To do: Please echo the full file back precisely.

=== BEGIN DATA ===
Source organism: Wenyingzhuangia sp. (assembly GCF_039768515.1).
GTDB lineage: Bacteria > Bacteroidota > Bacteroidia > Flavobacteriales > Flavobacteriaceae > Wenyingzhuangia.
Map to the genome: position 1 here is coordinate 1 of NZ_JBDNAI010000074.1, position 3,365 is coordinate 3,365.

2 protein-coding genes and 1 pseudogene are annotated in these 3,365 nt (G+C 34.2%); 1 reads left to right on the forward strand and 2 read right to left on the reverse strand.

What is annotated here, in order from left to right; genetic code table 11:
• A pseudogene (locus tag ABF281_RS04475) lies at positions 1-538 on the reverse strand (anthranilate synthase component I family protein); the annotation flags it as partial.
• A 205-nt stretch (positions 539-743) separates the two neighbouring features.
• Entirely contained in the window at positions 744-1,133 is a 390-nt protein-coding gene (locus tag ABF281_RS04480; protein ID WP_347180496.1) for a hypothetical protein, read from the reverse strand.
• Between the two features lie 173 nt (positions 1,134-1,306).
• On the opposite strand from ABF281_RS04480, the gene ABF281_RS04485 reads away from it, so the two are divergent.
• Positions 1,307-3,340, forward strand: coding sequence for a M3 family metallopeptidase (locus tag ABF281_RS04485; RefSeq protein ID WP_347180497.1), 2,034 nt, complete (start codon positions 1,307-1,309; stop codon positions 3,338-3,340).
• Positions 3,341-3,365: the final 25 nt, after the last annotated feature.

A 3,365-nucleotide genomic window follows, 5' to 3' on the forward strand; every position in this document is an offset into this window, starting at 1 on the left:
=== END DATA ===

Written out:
Source organism: Wenyingzhuangia sp. (assembly GCF_039768515.1).
GTDB lineage: Bacteria > Bacteroidota > Bacteroidia > Flavobacteriales > Flavobacteriaceae > Wenyingzhuangia.
Map to the genome: position 1 here is coordinate 1 of NZ_JBDNAI010000074.1, position 3,365 is coordinate 3,365.

2 protein-coding genes and 1 pseudogene are annotated in these 3,365 nt (G+C 34.2%); 1 reads left to right on the forward strand and 2 read right to left on the reverse strand.

What is annotated here, in order from left to right; genetic code table 11:
• A pseudogene (locus tag ABF281_RS04475) lies at positions 1-538 on the reverse strand (anthranilate synthase component I family protein); the annotation flags it as partial.
• A 205-nt stretch (positions 539-743) separates the two neighbouring features.
• Entirely contained in the window at positions 744-1,133 is a 390-nt protein-coding gene (locus tag ABF281_RS04480; protein ID WP_347180496.1) for a hypothetical protein, read from the reverse strand.
• Between the two features lie 173 nt (positions 1,134-1,306).
• On the opposite strand from ABF281_RS04480, the gene ABF281_RS04485 reads away from it, so the two are divergent.
• Positions 1,307-3,340, forward strand: coding sequence for a M3 family metallopeptidase (locus tag ABF281_RS04485; RefSeq protein ID WP_347180497.1), 2,034 nt, complete (start codon positions 1,307-1,309; stop codon positions 3,338-3,340).
• Positions 3,341-3,365: the final 25 nt, after the last annotated feature.

A 3,365-nucleotide genomic window follows, 5' to 3' on the forward strand; every position in this document is an offset into this window, starting at 1 on the left: